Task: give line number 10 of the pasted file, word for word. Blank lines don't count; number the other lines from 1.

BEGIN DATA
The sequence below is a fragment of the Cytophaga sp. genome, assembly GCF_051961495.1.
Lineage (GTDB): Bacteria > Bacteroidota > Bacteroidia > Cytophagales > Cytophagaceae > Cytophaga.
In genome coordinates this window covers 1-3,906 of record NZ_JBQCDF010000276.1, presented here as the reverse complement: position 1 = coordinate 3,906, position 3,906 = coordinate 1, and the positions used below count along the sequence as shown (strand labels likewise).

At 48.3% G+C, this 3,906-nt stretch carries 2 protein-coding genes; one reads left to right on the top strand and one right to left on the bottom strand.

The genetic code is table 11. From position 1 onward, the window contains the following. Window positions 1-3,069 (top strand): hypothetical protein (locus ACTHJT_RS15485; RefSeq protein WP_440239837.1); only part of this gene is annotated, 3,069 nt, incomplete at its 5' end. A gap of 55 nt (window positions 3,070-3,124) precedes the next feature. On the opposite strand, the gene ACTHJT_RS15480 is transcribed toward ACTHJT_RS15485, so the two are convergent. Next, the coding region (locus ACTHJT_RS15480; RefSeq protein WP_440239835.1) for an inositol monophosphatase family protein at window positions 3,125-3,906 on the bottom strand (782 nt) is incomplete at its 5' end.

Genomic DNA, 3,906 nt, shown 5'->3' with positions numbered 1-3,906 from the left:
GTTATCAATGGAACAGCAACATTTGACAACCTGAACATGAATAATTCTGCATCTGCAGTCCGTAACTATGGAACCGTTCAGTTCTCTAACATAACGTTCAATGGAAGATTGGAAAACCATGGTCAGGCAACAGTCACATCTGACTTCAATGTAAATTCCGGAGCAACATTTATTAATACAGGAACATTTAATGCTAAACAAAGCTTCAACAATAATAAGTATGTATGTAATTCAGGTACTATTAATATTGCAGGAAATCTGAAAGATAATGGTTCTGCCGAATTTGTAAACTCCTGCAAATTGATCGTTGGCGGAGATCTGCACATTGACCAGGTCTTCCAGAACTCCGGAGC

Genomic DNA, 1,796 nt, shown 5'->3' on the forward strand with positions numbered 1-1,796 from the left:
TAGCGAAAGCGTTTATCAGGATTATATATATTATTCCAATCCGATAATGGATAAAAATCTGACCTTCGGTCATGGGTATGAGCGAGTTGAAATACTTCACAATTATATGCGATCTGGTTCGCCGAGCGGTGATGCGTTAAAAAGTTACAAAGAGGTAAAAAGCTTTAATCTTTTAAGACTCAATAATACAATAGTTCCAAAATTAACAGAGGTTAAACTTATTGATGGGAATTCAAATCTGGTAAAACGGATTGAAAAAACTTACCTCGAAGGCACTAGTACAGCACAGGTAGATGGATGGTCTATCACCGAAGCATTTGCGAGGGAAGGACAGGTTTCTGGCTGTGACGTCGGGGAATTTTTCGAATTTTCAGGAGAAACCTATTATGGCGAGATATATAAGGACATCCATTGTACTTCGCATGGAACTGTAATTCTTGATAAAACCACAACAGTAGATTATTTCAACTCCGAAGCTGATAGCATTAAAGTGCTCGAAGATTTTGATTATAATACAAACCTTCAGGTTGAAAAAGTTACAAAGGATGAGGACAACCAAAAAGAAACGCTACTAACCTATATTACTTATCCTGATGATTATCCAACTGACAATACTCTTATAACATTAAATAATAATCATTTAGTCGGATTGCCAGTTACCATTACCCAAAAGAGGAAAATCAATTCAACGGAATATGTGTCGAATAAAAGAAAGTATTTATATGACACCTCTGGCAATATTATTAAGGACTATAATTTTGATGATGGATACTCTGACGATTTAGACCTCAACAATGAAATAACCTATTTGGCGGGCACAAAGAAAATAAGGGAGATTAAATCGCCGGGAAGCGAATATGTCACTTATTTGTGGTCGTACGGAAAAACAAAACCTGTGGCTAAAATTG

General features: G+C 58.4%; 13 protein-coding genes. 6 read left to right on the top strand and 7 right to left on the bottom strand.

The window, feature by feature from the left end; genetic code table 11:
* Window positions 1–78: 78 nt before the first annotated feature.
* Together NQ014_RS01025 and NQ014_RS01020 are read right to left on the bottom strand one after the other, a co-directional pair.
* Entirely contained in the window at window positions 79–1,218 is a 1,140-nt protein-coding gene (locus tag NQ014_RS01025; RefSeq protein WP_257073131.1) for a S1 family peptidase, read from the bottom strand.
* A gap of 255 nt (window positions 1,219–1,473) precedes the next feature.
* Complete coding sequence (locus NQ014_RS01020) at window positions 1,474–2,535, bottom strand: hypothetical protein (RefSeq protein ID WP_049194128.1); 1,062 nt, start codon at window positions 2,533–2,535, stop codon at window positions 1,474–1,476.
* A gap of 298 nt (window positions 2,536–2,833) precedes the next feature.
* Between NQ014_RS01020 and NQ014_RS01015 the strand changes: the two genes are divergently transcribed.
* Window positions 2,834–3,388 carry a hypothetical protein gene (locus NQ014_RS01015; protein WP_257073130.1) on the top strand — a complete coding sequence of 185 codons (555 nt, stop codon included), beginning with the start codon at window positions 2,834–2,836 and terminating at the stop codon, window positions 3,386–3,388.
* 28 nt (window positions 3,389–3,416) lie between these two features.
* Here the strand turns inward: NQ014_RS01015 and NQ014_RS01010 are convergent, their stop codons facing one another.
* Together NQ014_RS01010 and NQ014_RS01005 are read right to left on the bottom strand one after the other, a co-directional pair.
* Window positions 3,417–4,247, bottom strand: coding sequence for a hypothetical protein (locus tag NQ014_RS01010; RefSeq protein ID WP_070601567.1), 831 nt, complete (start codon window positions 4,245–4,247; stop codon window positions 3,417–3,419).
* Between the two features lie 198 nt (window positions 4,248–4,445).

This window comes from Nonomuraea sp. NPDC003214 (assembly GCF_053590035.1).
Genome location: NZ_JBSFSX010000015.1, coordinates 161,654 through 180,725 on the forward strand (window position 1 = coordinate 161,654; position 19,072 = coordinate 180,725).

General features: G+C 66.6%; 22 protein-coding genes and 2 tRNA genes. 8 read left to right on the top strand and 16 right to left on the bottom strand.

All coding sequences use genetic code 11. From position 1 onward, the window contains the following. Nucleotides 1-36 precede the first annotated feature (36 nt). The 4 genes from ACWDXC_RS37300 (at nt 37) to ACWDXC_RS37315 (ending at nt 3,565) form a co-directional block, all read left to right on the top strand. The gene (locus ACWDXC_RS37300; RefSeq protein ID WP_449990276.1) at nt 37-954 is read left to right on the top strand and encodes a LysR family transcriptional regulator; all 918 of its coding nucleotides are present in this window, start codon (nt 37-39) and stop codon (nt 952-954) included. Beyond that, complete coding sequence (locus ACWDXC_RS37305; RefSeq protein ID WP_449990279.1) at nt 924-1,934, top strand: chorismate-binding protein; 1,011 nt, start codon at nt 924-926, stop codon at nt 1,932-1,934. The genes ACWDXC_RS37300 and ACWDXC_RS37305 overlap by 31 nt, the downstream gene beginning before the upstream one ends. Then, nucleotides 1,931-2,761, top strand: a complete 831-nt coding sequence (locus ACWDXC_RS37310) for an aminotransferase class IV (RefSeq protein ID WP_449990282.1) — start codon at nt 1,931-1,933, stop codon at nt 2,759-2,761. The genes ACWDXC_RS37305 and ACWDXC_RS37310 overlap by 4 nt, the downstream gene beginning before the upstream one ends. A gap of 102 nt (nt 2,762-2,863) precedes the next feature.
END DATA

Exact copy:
General features: G+C 58.4%; 13 protein-coding genes. 6 read left to right on the top strand and 7 right to left on the bottom strand.